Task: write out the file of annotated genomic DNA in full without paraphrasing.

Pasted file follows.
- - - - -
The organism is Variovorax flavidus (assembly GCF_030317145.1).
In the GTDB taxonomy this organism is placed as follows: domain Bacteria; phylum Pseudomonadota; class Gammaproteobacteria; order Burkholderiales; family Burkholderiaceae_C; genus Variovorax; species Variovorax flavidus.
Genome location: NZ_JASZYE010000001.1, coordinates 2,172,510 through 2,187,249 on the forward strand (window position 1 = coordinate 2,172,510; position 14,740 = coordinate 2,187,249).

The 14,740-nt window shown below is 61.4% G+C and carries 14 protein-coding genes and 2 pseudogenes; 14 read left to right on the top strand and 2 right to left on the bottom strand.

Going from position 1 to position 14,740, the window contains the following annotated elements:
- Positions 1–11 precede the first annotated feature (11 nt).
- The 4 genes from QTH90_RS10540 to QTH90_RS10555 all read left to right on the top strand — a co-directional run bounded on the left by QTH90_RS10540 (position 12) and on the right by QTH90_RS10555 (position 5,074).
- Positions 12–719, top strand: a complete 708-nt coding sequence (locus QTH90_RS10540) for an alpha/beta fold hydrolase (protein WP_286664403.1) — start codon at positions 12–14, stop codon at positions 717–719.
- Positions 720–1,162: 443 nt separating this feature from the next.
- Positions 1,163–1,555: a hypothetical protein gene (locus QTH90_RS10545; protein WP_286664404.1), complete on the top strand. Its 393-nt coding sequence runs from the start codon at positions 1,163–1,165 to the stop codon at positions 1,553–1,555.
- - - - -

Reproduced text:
The organism is Variovorax flavidus (assembly GCF_030317145.1).
In the GTDB taxonomy this organism is placed as follows: domain Bacteria; phylum Pseudomonadota; class Gammaproteobacteria; order Burkholderiales; family Burkholderiaceae_C; genus Variovorax; species Variovorax flavidus.
Genome location: NZ_JASZYE010000001.1, coordinates 2,172,510 through 2,187,249 on the forward strand (window position 1 = coordinate 2,172,510; position 14,740 = coordinate 2,187,249).

The 14,740-nt window shown below is 61.4% G+C and carries 14 protein-coding genes and 2 pseudogenes; 14 read left to right on the top strand and 2 right to left on the bottom strand.

Going from position 1 to position 14,740, the window contains the following annotated elements:
- Positions 1–11 precede the first annotated feature (11 nt).
- The 4 genes from QTH90_RS10540 to QTH90_RS10555 all read left to right on the top strand — a co-directional run bounded on the left by QTH90_RS10540 (position 12) and on the right by QTH90_RS10555 (position 5,074).
- Positions 12–719, top strand: a complete 708-nt coding sequence (locus QTH90_RS10540) for an alpha/beta fold hydrolase (protein WP_286664403.1) — start codon at positions 12–14, stop codon at positions 717–719.
- Positions 720–1,162: 443 nt separating this feature from the next.
- Positions 1,163–1,555: a hypothetical protein gene (locus QTH90_RS10545; protein WP_286664404.1), complete on the top strand. Its 393-nt coding sequence runs from the start codon at positions 1,163–1,165 to the stop codon at positions 1,553–1,555.